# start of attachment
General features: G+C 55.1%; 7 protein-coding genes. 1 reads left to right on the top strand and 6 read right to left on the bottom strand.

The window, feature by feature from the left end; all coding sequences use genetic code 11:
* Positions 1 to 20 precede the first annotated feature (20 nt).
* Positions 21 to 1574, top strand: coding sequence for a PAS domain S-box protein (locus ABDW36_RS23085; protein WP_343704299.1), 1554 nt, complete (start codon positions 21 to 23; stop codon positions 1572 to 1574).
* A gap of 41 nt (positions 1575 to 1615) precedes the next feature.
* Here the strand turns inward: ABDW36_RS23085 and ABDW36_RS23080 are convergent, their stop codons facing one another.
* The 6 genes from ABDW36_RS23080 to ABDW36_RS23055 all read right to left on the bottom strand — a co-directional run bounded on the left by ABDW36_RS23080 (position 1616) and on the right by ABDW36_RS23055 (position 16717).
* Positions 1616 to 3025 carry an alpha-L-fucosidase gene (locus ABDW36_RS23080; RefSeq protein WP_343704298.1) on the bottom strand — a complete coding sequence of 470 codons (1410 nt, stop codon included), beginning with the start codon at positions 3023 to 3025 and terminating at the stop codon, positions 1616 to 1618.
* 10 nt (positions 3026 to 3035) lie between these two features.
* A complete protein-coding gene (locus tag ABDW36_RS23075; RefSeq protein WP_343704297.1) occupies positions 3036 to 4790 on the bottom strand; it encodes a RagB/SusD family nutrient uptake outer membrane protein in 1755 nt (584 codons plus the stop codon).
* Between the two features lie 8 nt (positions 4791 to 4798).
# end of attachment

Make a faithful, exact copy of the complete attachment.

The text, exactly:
General features: G+C 55.1%; 7 protein-coding genes. 1 reads left to right on the top strand and 6 read right to left on the bottom strand.

The window, feature by feature from the left end; all coding sequences use genetic code 11:
* Positions 1 to 20 precede the first annotated feature (20 nt).
* Positions 21 to 1574, top strand: coding sequence for a PAS domain S-box protein (locus ABDW36_RS23085; protein WP_343704299.1), 1554 nt, complete (start codon positions 21 to 23; stop codon positions 1572 to 1574).
* A gap of 41 nt (positions 1575 to 1615) precedes the next feature.
* Here the strand turns inward: ABDW36_RS23085 and ABDW36_RS23080 are convergent, their stop codons facing one another.
* The 6 genes from ABDW36_RS23080 to ABDW36_RS23055 all read right to left on the bottom strand — a co-directional run bounded on the left by ABDW36_RS23080 (position 1616) and on the right by ABDW36_RS23055 (position 16717).
* Positions 1616 to 3025 carry an alpha-L-fucosidase gene (locus ABDW36_RS23080; RefSeq protein WP_343704298.1) on the bottom strand — a complete coding sequence of 470 codons (1410 nt, stop codon included), beginning with the start codon at positions 3023 to 3025 and terminating at the stop codon, positions 1616 to 1618.
* 10 nt (positions 3026 to 3035) lie between these two features.
* A complete protein-coding gene (locus tag ABDW36_RS23075; RefSeq protein WP_343704297.1) occupies positions 3036 to 4790 on the bottom strand; it encodes a RagB/SusD family nutrient uptake outer membrane protein in 1755 nt (584 codons plus the stop codon).
* Between the two features lie 8 nt (positions 4791 to 4798).